Royal Portrush is on every visiting golfer’s must-play list, but the club isn’t taking that business for granted. Just this year, Erskine said, the club increased tee-time intervals to 12 minutes from 10, allowing tourists more time for pictures. The halfway house also was spruced up.

“We’re here to give people an enjoyable experience,” she said.

When she’s not busy with club matters or 2019 Open planning, Erskine has begun working, with input from the R&A, on her legacy project: a seabird center in Portrush. The idea ties in neatly with the R&A’s emphasis on sustainability.

This is all part of her post-Portrush life, which will begin following the 2019 Open.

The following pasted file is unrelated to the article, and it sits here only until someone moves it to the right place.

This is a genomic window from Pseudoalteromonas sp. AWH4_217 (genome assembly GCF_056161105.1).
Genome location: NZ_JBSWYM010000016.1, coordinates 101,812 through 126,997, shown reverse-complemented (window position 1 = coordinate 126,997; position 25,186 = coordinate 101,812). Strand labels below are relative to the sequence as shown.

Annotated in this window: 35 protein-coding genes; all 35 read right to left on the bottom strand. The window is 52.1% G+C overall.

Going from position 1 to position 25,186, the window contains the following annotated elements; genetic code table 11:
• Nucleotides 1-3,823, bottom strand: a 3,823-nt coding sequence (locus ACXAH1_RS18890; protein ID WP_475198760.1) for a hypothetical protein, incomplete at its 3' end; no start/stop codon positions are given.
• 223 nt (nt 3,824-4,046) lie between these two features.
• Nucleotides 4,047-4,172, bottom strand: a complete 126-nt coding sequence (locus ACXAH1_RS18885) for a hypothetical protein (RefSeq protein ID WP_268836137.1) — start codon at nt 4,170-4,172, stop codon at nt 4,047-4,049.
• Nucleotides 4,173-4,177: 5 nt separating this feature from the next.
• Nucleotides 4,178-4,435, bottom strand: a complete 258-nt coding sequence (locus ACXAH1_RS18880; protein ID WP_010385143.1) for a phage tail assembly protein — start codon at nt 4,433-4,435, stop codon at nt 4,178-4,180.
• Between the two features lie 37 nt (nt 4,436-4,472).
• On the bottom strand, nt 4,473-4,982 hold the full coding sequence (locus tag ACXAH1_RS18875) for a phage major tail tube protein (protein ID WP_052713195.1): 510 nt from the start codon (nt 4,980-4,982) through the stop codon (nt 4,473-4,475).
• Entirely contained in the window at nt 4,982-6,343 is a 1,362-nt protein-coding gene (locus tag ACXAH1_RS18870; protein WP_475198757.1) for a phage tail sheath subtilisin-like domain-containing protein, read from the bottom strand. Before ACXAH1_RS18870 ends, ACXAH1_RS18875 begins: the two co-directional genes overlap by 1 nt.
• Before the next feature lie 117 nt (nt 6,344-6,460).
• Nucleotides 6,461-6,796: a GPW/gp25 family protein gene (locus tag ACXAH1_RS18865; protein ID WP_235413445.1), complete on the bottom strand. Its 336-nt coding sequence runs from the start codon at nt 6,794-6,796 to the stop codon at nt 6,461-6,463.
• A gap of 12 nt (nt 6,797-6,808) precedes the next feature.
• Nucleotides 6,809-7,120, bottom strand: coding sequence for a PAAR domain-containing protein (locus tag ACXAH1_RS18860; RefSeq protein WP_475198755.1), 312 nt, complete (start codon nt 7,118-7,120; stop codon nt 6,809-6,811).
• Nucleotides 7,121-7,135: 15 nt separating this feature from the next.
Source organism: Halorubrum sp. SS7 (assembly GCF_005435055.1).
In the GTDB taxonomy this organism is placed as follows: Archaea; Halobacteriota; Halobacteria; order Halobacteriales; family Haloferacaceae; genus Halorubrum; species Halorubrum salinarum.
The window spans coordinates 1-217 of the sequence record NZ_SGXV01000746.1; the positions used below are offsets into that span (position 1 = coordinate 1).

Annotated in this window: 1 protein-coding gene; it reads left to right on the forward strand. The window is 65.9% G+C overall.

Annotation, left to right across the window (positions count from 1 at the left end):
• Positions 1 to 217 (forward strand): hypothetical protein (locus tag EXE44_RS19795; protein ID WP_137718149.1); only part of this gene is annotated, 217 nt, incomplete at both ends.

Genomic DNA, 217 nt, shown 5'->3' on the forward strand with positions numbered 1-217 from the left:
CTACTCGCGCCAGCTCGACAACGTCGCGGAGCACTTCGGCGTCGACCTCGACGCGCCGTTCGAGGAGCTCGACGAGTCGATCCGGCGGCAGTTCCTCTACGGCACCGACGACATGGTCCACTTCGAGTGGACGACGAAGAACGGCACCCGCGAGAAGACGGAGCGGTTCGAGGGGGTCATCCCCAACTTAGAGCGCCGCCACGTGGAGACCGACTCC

“I think it would be hard after the Open to come back to just looking after the members,” she said. “And I think it’s right also because I’ve been here a long time, and I think it’s right for someone new to come in here with new ideas. Younger and more pizzazz.”

After 35 years at Royal Portrush and a British Open in the books, she thinks it might be nice to have her weekends free, maybe spend more time at her vacation home in Spain, maybe even play more golf.

But she’s quick to add: “I’m not going to retire, I’m going to leave here. I don’t think I could just retire from life, I just need something to do.”

“The Boss” is not the retiring type.